This U.S. Marine flew guns to Haiti so he could teach the army how to shoot, and then ‘become president’

This U.S. Marine flew guns to Haiti so he could teach the army how to shoot, and then ‘become president’
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The U.S. Marine would fly to Haiti with trunks full of weapons, armour and ammunition, train Haiti’s newest soldiers how to shoot, and as a result make the country more stable. In the end, he himself would rule the island nation.

Now, federal prosecutors in Raleigh, North Carolina have charged him with gun smuggling, the Miami Herald reports , after he arrived at Toussaint Louverture International Airport in Port-au-Prince with his own personal arsenal on Nov. 12. His luggage included suitcases and plastic boxes containing weaponry, and court filings indicate he was in active service when detained.

Duroseau is reported to be originally from Haiti, and flew there from the Coastal Carolina Regional Airport in New Bern, North Carolina, court documents allege. In total he brought eight guns, body armour, and a U.S. Marines uniform with his own name on it, the New York Times reports.

Officials in Haiti told the Miami Herald that, once Duroseau landed there, “they became suspicious when they saw the three black cases, two of which were long. Most often the cases mean guns are inside.”

Arrest in the afternoon of Tuesday at the airport Toussaint Louverture Jacques Yves Duroseau in possession of five pistols and two assault rifles. The man, who would be an American soldier, traveled aboard an American Airlines flight from Miami. #Haiti

With Duroseau on the flight was a person referred to in court documents as a “known individual.” This person is an inactive reserve in the Marines, the New York Times reports, citing the filings. When police interviewed that person, they told detectives that Duroseau was headed to Haiti because he “wanted to help Haiti and wants to become President of Haiti.”

One of the weapons found in the Marine’s luggage is seen in this image from social media. Twitter

When investigators interviewed Duroseau on Nov. 23, he said he went there to “defeat the thugs that have been creating a little bit of part of the instability.”

Duroseau said he deliberately had himself arrested to bring attention to himself so he could gain a platform.

“I know why I brought them. It’s still part of the attention I need,” he told detectives, according to the New York Times.

The Nov. 27 U.S. indictment says Duroseau is a firearms instructor in the Marines. The Haitian army has only recently been reconstituted after being disbanded in 1995 by the government of Jean-Bertrand Aristide, in reaction to decades of human rights abuses.

Jacques Yves Sebastien Duroseau seen in U.S. Marine training.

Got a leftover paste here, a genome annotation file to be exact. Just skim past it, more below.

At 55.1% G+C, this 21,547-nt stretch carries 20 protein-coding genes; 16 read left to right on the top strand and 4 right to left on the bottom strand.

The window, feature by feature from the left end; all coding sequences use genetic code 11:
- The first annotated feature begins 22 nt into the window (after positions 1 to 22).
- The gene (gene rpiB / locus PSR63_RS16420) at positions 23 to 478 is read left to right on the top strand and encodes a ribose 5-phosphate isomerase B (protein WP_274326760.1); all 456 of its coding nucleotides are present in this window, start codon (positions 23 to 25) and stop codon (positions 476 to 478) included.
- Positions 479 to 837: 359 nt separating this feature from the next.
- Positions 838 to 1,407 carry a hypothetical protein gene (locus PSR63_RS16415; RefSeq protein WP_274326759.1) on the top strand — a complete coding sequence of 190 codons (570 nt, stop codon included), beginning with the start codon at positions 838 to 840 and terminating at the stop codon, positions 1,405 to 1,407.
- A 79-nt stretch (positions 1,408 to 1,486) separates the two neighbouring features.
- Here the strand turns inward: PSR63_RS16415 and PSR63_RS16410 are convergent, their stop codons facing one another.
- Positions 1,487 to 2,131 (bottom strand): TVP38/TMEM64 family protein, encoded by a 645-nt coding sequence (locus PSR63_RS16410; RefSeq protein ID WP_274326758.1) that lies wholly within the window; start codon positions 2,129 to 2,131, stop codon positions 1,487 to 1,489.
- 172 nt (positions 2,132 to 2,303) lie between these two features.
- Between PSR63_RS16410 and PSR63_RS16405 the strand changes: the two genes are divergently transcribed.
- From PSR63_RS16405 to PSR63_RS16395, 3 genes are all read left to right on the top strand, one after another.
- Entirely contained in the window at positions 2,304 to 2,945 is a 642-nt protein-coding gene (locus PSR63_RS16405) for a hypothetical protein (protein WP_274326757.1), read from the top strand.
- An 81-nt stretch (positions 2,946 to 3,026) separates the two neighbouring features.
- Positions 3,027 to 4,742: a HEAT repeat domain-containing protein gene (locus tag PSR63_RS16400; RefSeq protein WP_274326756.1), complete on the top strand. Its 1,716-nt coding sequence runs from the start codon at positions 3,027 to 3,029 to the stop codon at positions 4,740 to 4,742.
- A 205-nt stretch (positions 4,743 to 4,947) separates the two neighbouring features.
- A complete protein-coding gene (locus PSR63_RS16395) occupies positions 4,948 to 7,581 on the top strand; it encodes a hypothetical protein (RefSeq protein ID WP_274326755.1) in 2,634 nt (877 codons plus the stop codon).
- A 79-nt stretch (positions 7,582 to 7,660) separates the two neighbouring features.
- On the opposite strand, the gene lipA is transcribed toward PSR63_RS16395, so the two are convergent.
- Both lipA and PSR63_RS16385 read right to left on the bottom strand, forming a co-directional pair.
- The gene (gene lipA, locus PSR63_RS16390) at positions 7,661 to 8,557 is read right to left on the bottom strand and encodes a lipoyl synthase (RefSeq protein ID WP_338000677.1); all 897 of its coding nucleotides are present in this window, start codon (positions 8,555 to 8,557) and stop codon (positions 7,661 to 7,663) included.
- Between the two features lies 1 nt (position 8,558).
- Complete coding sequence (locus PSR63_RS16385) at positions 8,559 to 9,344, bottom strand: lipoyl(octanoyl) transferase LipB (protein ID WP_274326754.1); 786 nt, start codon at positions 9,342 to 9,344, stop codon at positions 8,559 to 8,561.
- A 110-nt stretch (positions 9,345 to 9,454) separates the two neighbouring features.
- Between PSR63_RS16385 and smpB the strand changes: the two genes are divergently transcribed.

Haiti has descended into chaos, with its beleaguered President Jovenel Moise admitting last month that the nation is in dire straits. Protests have raged against Moise, 51, for months. He faces widespread anger over galloping inflation, rampant insecurity and allegations of corruption.

“We are in the midst of a humanitarian crisis,” Moise said. “We need international support to get through this crisis.”

A policeman holds his gun while riding on the bed of a truck as demonstrators protest to demand the resignation of Haitian president Jovenel Moise and to mark the 216th anniversary of Battle of Vertieres, the last major battle of Haitian independence from France, in Port-au-Prince, Haiti November 18, 2019. REUTERS/Jeanty Junior Augustin

It remains unclear where Duroseau is being held.

In a profile of Duroseau on the Marines’ website, it is pointed out that he was inspired to become a Marine as a young boy in Haiti, when he saw U.S. troops stationed there. He later moved to the U.S., finishing high school in Brooklyn in 2006, before returning to Haiti for college.

“When I was a kid, I saw the marines back home (because) we had a little war going on, that was the first time I saw them and I hope to be one of them. Since that day I had it in the back of my head where I wanted to be a U.S. Marine.

“My mother was never up for it. She (would say) ‘no I don’t want you to join. Next thing they’ll be sending you to war you’re the only son I have I just don’t want to lose you.’”

Sgt. Jacques Yves Duroseau fires rounds at a moving target after maneuvering in a simulated battle environment at Puckapunyal Military Area, Victoria, Australia, May 11, 2016.

In the profile, Duroseau outlines how he was trapped in his home for four days during the devastating 2010 earthquake in Haiti, and after escaping that nightmare, decided to enlist immediately upon returning to the U.S.

He says in the interview that humility is key when instructing Marines in the use of weaponry:

“Its good to let them know that you care about them and let them know they need to pay attention because being a rifleman is what we are all about. Every Marine is supposed to be a rifleman but that isn’t always the case, and it falls on us.

“We make sure they come to us to get that training and we make sure that we give them our best and they understand the fundamentals of marksmanship.”

— with files from Reuters

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